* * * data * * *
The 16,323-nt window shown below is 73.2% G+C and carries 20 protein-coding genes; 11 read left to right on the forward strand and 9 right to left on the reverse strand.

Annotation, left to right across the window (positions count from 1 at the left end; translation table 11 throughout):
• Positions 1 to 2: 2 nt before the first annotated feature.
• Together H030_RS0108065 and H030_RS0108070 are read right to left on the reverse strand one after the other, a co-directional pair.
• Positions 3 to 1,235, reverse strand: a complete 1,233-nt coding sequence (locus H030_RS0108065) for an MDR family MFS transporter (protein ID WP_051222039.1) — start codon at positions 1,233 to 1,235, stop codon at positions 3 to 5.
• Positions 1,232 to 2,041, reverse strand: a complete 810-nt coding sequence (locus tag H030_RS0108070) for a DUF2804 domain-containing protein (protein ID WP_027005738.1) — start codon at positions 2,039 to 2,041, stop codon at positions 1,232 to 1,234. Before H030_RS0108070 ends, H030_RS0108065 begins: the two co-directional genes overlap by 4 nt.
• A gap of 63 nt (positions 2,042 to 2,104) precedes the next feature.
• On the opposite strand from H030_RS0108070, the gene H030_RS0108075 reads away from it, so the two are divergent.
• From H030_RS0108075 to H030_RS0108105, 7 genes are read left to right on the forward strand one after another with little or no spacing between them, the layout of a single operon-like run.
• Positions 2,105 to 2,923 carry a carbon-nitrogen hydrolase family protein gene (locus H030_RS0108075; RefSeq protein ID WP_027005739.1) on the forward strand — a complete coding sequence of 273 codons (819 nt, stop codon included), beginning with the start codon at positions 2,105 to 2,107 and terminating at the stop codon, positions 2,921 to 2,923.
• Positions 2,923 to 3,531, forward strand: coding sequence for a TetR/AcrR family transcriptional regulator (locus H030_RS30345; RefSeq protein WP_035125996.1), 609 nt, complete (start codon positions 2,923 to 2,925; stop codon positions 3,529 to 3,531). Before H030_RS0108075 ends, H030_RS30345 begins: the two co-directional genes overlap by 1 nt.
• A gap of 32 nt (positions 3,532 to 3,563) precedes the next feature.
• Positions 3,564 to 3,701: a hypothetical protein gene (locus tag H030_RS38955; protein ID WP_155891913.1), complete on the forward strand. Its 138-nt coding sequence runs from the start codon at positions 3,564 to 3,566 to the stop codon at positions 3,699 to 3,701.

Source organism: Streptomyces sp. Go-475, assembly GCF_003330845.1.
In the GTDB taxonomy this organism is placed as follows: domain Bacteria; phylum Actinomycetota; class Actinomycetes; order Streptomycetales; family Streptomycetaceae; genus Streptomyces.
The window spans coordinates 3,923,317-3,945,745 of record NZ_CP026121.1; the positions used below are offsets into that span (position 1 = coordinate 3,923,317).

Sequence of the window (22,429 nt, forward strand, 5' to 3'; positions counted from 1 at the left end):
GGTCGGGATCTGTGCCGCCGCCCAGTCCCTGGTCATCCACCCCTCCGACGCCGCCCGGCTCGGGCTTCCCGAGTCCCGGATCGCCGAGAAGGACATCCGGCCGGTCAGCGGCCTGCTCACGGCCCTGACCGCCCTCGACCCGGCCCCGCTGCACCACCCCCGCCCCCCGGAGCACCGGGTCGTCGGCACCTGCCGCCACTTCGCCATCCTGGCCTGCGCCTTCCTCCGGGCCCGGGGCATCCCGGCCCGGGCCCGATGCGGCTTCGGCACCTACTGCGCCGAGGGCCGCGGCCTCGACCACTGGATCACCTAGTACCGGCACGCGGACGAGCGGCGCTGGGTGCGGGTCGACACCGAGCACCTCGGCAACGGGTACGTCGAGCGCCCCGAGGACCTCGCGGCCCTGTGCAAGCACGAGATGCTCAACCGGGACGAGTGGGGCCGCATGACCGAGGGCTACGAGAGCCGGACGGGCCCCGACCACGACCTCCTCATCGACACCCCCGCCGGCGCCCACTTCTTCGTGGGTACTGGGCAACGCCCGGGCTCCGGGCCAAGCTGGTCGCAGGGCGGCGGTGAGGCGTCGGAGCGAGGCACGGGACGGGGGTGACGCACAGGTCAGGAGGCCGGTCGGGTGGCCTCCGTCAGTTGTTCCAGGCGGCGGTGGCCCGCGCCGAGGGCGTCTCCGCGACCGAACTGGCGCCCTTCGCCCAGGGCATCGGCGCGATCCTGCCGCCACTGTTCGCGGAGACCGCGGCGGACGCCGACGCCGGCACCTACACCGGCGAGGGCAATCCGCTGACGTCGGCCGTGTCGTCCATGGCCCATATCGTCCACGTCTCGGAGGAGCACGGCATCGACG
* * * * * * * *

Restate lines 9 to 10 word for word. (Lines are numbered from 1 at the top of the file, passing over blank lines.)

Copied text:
• From H030_RS0108075 to H030_RS0108105, 7 genes are read left to right on the forward strand one after another with little or no spacing between them, the layout of a single operon-like run.
• Positions 2,105 to 2,923 carry a carbon-nitrogen hydrolase family protein gene (locus H030_RS0108075; RefSeq protein ID WP_027005739.1) on the forward strand — a complete coding sequence of 273 codons (819 nt, stop codon included), beginning with the start codon at positions 2,105 to 2,107 and terminating at the stop codon, positions 2,921 to 2,923.